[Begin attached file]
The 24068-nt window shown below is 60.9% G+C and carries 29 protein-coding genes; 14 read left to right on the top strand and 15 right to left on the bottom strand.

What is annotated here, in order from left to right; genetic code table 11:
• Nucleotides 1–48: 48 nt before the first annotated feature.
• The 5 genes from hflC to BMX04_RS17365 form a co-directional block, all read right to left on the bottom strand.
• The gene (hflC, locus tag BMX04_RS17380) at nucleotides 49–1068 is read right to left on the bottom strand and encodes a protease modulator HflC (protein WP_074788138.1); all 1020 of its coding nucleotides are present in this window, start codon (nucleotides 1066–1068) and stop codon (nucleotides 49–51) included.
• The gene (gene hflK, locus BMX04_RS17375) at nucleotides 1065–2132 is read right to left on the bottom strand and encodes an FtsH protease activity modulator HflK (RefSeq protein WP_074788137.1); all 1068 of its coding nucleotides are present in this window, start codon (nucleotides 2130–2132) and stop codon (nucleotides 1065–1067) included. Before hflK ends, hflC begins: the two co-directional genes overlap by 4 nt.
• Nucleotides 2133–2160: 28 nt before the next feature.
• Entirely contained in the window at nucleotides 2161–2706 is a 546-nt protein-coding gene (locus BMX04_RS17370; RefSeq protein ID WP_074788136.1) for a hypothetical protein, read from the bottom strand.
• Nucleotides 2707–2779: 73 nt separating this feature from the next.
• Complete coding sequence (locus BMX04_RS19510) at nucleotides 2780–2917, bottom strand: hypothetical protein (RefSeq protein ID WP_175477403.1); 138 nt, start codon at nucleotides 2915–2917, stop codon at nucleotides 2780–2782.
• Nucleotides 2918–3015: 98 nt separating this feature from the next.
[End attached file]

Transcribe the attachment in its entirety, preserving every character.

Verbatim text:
The 24068-nt window shown below is 60.9% G+C and carries 29 protein-coding genes; 14 read left to right on the top strand and 15 right to left on the bottom strand.

What is annotated here, in order from left to right; genetic code table 11:
• Nucleotides 1–48: 48 nt before the first annotated feature.
• The 5 genes from hflC to BMX04_RS17365 form a co-directional block, all read right to left on the bottom strand.
• The gene (hflC, locus tag BMX04_RS17380) at nucleotides 49–1068 is read right to left on the bottom strand and encodes a protease modulator HflC (protein WP_074788138.1); all 1020 of its coding nucleotides are present in this window, start codon (nucleotides 1066–1068) and stop codon (nucleotides 49–51) included.
• The gene (gene hflK, locus BMX04_RS17375) at nucleotides 1065–2132 is read right to left on the bottom strand and encodes an FtsH protease activity modulator HflK (RefSeq protein WP_074788137.1); all 1068 of its coding nucleotides are present in this window, start codon (nucleotides 2130–2132) and stop codon (nucleotides 1065–1067) included. Before hflK ends, hflC begins: the two co-directional genes overlap by 4 nt.
• Nucleotides 2133–2160: 28 nt before the next feature.
• Entirely contained in the window at nucleotides 2161–2706 is a 546-nt protein-coding gene (locus BMX04_RS17370; RefSeq protein ID WP_074788136.1) for a hypothetical protein, read from the bottom strand.
• Nucleotides 2707–2779: 73 nt separating this feature from the next.
• Complete coding sequence (locus BMX04_RS19510) at nucleotides 2780–2917, bottom strand: hypothetical protein (RefSeq protein ID WP_175477403.1); 138 nt, start codon at nucleotides 2915–2917, stop codon at nucleotides 2780–2782.
• Nucleotides 2918–3015: 98 nt separating this feature from the next.